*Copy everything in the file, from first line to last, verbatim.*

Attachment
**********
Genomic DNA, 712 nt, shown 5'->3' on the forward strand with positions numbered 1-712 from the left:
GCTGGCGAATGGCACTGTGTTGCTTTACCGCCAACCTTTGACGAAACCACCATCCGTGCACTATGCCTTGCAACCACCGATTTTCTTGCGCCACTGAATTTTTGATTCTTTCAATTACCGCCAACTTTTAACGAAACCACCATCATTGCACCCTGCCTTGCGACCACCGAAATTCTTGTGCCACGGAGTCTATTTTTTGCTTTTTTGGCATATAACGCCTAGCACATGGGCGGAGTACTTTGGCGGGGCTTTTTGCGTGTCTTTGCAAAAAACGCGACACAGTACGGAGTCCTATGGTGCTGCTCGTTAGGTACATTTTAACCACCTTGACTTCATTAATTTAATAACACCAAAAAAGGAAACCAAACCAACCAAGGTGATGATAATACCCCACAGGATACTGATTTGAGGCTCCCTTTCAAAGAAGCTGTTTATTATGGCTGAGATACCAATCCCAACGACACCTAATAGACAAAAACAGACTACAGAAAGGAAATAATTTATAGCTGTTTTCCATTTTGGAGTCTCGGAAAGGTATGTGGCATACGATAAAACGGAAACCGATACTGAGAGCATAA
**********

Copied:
Genomic DNA, 712 nt, shown 5'->3' on the forward strand with positions numbered 1-712 from the left:
GCTGGCGAATGGCACTGTGTTGCTTTACCGCCAACCTTTGACGAAACCACCATCCGTGCACTATGCCTTGCAACCACCGATTTTCTTGCGCCACTGAATTTTTGATTCTTTCAATTACCGCCAACTTTTAACGAAACCACCATCATTGCACCCTGCCTTGCGACCACCGAAATTCTTGTGCCACGGAGTCTATTTTTTGCTTTTTTGGCATATAACGCCTAGCACATGGGCGGAGTACTTTGGCGGGGCTTTTTGCGTGTCTTTGCAAAAAACGCGACACAGTACGGAGTCCTATGGTGCTGCTCGTTAGGTACATTTTAACCACCTTGACTTCATTAATTTAATAACACCAAAAAAGGAAACCAAACCAACCAAGGTGATGATAATACCCCACAGGATACTGATTTGAGGCTCCCTTTCAAAGAAGCTGTTTATTATGGCTGAGATACCAATCCCAACGACACCTAATAGACAAAAACAGACTACAGAAAGGAAATAATTTATAGCTGTTTTCCATTTTGGAGTCTCGGAAAGGTATGTGGCATACGATAAAACGGAAACCGATACTGAGAGCATAA